Why Science Fiction is the only kind worth reading

posted 16 April 2002

I believe that science fiction is basically the only type of fiction worth reading. To see why, you have to go back to basics. Why do we read anything at all? I can think of three reasons:

  1. To inform
  2. To entertain
  3. To "enlighten"

"Enlightenment" sounds fairly pretentious, but what I mean by enlightenment is "giving new ideas". Something that merely informs you is not quite the same: a newspaper informs you about the latest developments in the world, but in a framework you understand. A physics textbook, on the other hand, would enlighten you: you'd gain a whole new concept of the way the world worked, a fairly fundamental new way of thinking about something.

All fiction is meant to entertain. But science fiction is the only genre which enlightens you. Read a suspense novel and you get a mental maze: complicated, but nothing conceptually new. Just because you can't find the way out doesn't mean it's not basically the same as all other mazes, everywhere. Worse again is straight fiction. Straight fiction is basic fiction: stuff that sounds like real life, but never really happened. These are novels filled with different combinations of the same events, endlessly retold. The names are different, the location changes, the combinations of character traits are different every time, but it's the closed variety of a kaleidoscope -- merely the same pieces shaken into a different pattern.

But science fiction is different. Good science fiction feeds you concepts you would never have thought of otherwise: even if completely impossible physically, they give you mental images that are totally new to you -- new forms of life, new ways of looking at the universe, new ways of thinking about life, fundamental questions on the order of "why are we here?" are the bread and butter of well-written science fiction. The most fundamental question fiction can provide is, perhaps "why am I unhappy?".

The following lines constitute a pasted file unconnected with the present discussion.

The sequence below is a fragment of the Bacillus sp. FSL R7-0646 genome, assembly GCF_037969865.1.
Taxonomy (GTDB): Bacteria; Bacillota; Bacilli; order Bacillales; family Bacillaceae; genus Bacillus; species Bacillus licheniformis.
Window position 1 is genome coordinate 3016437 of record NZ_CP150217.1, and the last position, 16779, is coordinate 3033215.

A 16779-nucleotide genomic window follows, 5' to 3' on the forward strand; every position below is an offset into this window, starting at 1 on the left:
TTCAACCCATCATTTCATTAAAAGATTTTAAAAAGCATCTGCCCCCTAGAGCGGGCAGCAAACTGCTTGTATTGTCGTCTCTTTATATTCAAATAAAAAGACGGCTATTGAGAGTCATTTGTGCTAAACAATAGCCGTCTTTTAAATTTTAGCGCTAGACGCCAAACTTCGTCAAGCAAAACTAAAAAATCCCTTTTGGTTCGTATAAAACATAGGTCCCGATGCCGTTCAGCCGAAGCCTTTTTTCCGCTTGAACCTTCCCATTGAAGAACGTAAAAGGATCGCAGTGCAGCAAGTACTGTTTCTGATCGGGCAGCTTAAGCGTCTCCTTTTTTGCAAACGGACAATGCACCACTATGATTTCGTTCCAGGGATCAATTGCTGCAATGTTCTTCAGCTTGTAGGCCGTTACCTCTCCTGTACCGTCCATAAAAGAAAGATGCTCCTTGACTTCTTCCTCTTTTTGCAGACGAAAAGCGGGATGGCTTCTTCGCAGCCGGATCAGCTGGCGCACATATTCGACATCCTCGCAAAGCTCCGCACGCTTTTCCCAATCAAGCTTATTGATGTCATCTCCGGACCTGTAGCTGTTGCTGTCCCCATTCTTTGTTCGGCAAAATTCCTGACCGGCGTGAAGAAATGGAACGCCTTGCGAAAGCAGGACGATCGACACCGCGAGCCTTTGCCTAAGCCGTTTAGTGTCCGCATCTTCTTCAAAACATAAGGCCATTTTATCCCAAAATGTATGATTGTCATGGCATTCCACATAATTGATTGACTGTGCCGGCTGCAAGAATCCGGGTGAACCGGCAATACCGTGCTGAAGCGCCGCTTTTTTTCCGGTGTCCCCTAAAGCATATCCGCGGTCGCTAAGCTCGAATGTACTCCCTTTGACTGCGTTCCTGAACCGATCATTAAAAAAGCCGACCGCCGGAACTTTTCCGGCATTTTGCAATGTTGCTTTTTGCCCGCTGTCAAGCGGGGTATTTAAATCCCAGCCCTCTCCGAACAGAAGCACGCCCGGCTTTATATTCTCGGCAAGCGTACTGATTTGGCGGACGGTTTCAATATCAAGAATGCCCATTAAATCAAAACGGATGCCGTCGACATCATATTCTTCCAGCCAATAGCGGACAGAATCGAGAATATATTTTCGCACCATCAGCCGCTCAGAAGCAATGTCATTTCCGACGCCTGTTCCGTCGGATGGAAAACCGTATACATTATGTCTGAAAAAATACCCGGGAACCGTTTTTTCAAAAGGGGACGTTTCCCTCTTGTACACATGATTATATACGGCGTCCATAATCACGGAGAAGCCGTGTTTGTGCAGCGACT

But why then does science fiction have such a frequently bad reputation? Why do people tend to think about science fiction as not "real" reading? The problem is that science fiction is a relatively young form: basic fiction has been around for thousands of years (starting with the Bible, if you ask me...). Science fiction, on the other hand, was unknown until the nineteenth century and didn't really attract many authors until the early 20th. So while straight or basic fiction has been around long enough to produce some shining examples -- the prettiest kaleidoscope combinations -- science fiction was still finding its feet, and people were comparing the two.

Of course, there is no denying that there is a lot of bad science fiction: people retelling old stories using new words; knights in armour replaced by heroes in shining space suits. But there is also a vast body of worthless fiction. Well-written science fiction is still better than well-written fiction.

The fundamental point is that if I wanted real life, then I would go outside and live my life. There's no point in writing fiction that's just like life anyway. In the realm of sci-fi you change the universe and guess the consequences; nothing could be more interesting. And the best of the best science fiction makes plausible changes: these are writers who looks at the way the world is headed and try and predict where it will end up. This is the most interesting kind of fiction of all, and mentally it helps prepare us for the consequences of our actions. Jurassic Park, to take a popular example, gave everybody their first taste of what the power of genetic engineering might be. The 2001 trilogy predicted a number of concepts of space travel that are still guiding people today. And amongst the countless novels about alien lifeforms, hopefully there is one that has successfully predicted what things really will be like when we meet aliens for the first time.

Needless to say, I can't wait.

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